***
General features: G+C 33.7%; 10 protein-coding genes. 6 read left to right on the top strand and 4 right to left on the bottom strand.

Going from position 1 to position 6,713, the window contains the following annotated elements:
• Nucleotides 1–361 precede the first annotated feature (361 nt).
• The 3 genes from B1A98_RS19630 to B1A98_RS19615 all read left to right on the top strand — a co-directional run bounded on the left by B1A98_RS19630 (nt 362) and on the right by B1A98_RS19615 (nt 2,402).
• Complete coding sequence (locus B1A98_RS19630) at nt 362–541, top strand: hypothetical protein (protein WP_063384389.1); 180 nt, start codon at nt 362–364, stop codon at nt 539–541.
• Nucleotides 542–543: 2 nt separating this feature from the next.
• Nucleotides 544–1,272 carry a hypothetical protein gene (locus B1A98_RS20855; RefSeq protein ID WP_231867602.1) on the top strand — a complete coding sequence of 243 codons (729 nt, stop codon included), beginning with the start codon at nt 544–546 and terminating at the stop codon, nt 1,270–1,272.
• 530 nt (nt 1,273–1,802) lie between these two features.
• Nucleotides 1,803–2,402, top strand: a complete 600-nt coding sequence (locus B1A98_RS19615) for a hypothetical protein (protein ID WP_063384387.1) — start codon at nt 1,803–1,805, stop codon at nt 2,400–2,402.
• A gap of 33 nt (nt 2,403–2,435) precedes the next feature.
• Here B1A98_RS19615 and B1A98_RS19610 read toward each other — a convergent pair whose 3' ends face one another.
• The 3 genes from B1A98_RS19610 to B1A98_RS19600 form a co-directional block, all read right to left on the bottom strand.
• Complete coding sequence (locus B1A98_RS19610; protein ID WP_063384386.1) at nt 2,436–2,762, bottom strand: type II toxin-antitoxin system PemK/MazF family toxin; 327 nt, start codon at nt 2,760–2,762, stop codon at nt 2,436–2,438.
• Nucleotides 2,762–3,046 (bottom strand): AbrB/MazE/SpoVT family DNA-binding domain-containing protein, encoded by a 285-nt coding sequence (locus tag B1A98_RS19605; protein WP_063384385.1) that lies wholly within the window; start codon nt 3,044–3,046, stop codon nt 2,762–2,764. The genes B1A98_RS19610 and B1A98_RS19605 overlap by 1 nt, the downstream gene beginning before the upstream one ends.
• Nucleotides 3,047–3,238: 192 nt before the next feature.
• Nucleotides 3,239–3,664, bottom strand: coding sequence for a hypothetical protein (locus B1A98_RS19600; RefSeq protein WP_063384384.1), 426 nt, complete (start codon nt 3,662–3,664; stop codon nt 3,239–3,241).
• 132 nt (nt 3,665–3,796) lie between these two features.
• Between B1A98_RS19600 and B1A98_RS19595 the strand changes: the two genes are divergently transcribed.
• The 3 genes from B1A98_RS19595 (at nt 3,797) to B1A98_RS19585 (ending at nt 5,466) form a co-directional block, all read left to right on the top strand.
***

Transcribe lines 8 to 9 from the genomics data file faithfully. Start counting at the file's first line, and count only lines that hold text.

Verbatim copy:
• 530 nt (nt 1,273–1,802) lie between these two features.
• Nucleotides 1,803–2,402, top strand: a complete 600-nt coding sequence (locus B1A98_RS19615) for a hypothetical protein (protein ID WP_063384387.1) — start codon at nt 1,803–1,805, stop codon at nt 2,400–2,402.